Haiti: Humanitarian Situation Report - April 2017

Situation Report
Originally published


Situation in numbers

3,200,000 total people affected (OCHA-HNO)

1,100,000 # of children in need of humanitarian assistance (UNICEF)

1,600,000 # of adults in need of humanitarian assistance (OCHA-HNO)

41,421 suspected cholera cases and 447 fatalities (MSPP – 1 Jan to 31 Dec 2016) (UNICEF)

12,000 # of children in situation of vulnerability (UNICEF, OCHA-HNO)

1,400,000 # of people in need of WASH assistance (OCHA-HNO)

18,000 # of children under-5 at risk of SAM 2017 (UNICEF/HNO)


Matthew made landfall in Haiti as a Category 4 hurricane in the early hours of 4 October 2016. It arrived overnight – the worst time for such a destructive storm, as visibility in the ensuing chaos was further hampered by the darkness.

Six months after the disaster UNICEF and its partners have brought humanitarian relief to the most-affected departments and continue being operational in the affected areas. To date:

  • 75 schools have been rehabilitated, which has facilitated the return to class for approximately 25,000 students.

  • Over 400.000 individuals received access to safe water.

  • UNICEF child protection interventions reached over 9,000 children through material assistance, household-level socio-economic interventions, resettlement and medical and psycho-social care for SGBV survivors.

  • UNICEF increased the number of cholera rapid-response teams from 46 nationally to 88 since the hurricane. In the 10-week period since 1 January 2017, 3,585 suspected cases of cholera have been reported compared to over 9,400 in the same period of 2016 which shows ongoing progress towards the goal of eradicating Cholera in Haiti.

  • Over 80,000 people have benefitted from consultations through mobile medical clinics that UNICEF put into place to respond while heath facilities were being repaired, and ongoing nutrition screening shows needs are high with 2,506 acutely malnourished children admitted to the UNICEF supported CMAM programme in South and Grand’Anse, of which 810 SAM and 1,696 MAM.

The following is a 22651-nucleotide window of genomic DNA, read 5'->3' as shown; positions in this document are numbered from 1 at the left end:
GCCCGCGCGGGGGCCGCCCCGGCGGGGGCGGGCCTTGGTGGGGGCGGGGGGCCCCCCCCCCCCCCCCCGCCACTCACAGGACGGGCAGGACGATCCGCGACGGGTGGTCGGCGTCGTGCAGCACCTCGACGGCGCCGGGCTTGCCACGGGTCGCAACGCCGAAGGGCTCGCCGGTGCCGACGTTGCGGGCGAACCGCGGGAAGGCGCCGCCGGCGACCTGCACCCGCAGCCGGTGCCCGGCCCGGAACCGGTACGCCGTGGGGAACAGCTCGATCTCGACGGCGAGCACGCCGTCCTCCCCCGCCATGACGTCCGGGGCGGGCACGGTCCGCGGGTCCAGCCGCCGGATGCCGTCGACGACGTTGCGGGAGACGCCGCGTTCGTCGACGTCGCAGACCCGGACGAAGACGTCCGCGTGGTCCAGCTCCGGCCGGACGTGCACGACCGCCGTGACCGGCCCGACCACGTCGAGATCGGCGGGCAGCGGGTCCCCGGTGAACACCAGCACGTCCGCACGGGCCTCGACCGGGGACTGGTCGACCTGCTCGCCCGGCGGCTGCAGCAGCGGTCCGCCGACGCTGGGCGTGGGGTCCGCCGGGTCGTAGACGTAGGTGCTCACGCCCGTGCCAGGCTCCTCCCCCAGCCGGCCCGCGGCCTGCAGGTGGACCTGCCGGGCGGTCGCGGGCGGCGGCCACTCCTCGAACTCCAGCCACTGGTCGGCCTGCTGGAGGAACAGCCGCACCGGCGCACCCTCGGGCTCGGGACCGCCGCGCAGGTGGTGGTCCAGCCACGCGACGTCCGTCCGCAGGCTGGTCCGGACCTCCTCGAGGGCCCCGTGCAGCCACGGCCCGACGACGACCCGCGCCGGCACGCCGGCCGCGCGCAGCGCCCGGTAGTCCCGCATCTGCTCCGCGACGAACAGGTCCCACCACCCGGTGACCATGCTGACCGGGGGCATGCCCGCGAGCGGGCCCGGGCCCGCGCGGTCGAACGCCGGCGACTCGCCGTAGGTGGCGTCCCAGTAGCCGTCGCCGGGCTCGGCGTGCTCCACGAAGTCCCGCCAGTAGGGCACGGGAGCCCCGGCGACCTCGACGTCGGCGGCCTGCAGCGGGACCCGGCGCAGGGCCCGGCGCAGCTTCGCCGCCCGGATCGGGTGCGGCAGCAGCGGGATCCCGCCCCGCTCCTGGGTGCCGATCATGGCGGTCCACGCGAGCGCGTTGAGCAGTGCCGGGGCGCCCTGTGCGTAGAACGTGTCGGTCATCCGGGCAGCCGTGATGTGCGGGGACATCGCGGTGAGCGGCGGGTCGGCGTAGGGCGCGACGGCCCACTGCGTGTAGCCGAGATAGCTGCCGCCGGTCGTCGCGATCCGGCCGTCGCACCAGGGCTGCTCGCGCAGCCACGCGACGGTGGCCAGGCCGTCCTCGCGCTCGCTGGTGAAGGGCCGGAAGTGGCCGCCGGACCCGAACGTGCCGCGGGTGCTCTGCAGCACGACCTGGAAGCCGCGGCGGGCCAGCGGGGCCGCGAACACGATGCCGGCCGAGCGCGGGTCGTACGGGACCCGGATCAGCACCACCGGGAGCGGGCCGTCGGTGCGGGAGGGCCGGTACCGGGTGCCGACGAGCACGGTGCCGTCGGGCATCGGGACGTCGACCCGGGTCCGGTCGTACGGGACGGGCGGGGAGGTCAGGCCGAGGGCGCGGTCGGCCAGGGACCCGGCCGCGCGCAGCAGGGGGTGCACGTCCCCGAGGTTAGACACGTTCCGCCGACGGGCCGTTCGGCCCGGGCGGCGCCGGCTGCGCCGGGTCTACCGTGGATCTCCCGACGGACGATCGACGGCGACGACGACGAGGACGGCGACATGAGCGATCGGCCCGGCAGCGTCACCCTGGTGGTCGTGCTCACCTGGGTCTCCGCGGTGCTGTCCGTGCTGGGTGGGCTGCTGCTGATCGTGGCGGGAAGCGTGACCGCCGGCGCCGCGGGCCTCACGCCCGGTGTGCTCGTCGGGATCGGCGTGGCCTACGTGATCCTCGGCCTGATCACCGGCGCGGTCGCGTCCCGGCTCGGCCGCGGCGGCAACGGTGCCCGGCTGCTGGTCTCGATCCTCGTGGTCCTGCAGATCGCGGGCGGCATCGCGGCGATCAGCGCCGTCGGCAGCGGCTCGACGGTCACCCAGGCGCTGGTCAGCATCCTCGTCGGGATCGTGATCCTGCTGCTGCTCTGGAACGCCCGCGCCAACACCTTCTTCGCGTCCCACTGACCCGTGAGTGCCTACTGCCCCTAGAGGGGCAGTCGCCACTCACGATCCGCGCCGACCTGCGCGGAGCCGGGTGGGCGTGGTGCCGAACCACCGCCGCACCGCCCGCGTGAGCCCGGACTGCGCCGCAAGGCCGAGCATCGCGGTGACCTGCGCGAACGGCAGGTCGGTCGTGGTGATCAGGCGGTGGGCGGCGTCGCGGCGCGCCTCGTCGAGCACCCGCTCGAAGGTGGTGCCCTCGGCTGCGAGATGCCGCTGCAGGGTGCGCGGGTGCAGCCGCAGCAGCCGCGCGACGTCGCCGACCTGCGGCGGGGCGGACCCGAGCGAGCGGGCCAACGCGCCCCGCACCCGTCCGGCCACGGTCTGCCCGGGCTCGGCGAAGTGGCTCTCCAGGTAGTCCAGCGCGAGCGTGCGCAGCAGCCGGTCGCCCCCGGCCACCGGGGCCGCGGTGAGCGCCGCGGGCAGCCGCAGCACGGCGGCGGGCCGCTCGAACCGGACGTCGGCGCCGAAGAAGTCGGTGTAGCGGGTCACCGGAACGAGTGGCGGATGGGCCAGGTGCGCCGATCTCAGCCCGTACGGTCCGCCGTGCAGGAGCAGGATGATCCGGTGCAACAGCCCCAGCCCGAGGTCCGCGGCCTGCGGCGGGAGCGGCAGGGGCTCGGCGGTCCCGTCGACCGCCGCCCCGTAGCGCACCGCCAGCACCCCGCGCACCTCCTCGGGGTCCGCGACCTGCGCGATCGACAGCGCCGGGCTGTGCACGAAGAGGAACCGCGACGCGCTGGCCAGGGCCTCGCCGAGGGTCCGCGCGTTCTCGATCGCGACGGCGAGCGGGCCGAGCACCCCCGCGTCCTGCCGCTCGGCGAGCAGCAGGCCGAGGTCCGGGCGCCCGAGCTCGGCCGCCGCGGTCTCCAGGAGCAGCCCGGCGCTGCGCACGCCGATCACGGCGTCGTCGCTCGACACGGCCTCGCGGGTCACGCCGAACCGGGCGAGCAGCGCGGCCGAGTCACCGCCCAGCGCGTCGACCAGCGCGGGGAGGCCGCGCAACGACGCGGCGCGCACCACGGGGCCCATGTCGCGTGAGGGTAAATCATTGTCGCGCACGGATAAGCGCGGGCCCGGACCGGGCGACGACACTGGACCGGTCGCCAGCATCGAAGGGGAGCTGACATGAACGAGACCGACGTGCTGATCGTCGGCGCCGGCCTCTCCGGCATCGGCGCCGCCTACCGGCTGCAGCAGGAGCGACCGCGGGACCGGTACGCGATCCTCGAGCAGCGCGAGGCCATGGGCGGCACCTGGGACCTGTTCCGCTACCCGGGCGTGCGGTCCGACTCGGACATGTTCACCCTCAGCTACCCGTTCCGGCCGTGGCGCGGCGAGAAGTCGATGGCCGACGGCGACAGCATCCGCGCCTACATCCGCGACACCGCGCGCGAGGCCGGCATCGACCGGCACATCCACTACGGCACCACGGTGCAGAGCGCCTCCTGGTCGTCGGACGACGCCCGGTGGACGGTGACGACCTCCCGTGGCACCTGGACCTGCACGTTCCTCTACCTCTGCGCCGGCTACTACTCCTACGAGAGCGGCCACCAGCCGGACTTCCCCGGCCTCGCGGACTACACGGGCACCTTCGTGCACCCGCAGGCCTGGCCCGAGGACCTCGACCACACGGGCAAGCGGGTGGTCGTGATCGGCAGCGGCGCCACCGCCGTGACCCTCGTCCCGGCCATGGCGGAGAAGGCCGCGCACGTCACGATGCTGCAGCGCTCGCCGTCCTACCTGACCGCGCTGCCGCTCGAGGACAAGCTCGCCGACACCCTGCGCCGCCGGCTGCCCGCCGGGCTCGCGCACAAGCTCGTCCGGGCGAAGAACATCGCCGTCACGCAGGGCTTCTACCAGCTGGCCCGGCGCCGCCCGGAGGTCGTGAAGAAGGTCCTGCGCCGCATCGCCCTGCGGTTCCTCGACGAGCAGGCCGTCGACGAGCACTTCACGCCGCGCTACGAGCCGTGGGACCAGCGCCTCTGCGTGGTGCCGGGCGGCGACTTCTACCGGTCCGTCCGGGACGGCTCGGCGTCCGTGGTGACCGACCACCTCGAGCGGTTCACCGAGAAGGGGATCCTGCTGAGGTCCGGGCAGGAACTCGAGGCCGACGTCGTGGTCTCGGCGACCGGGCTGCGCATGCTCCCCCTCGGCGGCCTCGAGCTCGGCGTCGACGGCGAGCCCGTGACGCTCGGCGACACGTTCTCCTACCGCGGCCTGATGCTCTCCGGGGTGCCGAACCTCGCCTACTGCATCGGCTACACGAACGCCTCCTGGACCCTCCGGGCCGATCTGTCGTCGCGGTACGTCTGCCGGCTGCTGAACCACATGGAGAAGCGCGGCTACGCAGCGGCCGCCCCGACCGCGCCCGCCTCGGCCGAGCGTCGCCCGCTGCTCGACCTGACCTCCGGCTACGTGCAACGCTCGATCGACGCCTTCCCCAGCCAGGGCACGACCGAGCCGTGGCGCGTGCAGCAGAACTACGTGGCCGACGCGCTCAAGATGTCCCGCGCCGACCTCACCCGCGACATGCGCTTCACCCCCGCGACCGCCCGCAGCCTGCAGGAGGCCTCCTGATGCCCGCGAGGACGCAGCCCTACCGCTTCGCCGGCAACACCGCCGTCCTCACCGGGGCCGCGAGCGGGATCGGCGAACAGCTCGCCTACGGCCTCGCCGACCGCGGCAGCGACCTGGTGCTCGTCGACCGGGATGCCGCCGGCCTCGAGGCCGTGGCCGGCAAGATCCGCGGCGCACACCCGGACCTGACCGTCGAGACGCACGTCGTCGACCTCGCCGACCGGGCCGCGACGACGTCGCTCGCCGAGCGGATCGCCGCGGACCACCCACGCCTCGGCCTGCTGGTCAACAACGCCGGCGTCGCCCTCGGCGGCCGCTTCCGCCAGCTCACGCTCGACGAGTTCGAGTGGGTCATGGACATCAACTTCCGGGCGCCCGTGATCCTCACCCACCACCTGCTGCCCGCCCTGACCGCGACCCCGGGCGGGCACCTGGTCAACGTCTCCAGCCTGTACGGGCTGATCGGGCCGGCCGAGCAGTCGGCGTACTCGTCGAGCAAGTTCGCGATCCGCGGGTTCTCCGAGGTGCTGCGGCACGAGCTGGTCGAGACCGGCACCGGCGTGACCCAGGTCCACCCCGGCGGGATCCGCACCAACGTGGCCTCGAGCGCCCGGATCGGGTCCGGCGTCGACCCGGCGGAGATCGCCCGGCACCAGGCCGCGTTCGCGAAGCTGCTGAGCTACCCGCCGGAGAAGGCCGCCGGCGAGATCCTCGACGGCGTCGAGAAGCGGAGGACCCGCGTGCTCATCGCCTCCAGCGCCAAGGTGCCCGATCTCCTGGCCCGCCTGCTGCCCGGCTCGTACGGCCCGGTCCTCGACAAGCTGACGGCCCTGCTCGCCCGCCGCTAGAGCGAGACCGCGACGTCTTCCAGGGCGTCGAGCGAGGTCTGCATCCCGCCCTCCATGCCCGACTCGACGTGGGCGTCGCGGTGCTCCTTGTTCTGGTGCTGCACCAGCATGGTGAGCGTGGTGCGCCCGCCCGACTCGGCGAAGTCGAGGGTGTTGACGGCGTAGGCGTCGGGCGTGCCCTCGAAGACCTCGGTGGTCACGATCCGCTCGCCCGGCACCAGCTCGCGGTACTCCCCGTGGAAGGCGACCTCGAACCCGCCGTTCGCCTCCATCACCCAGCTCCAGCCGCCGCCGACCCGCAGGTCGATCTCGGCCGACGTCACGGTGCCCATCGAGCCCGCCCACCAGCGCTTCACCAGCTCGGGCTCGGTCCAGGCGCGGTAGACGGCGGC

Situation Overview & Humanitarian Needs

In the six-months since Hurricane Matthew, Haiti has been impacted by a number of events affecting the operational environment in which UNICEF response programming took place. Haiti has got a new leadership following elections at the Presidential, Legislative and Municipal levels. The transition period has seen some turbulences, including protests related to the arrest of Senator-elect Guy Philippe in Grand’Anse. Furthermore, there have been numerous security incidents related to the distribution of humanitarian aid and flooding post-hurricane in the North, posing challenges to the delivery of needed assistance to the affected populations. During the reporting period, the UN mission in Haiti (MINUSTAH) is downsizing its presence in the country and is working on transitioning plans in view of preparations for ending its current mandate. All these events have contributed have posed challenges to the operating environment, nevertheless UNICEF response to the needs of people affected by Hurricane Matthew continues.

In introducing its programming to the new government, UNICEF is looking into transitioning out of Matthew emergency response, developing exit strategies toward recovery, development and preparedness for the next cyclonic season, the dissolution of emergency structures, and ensuring the continuation of existing projects.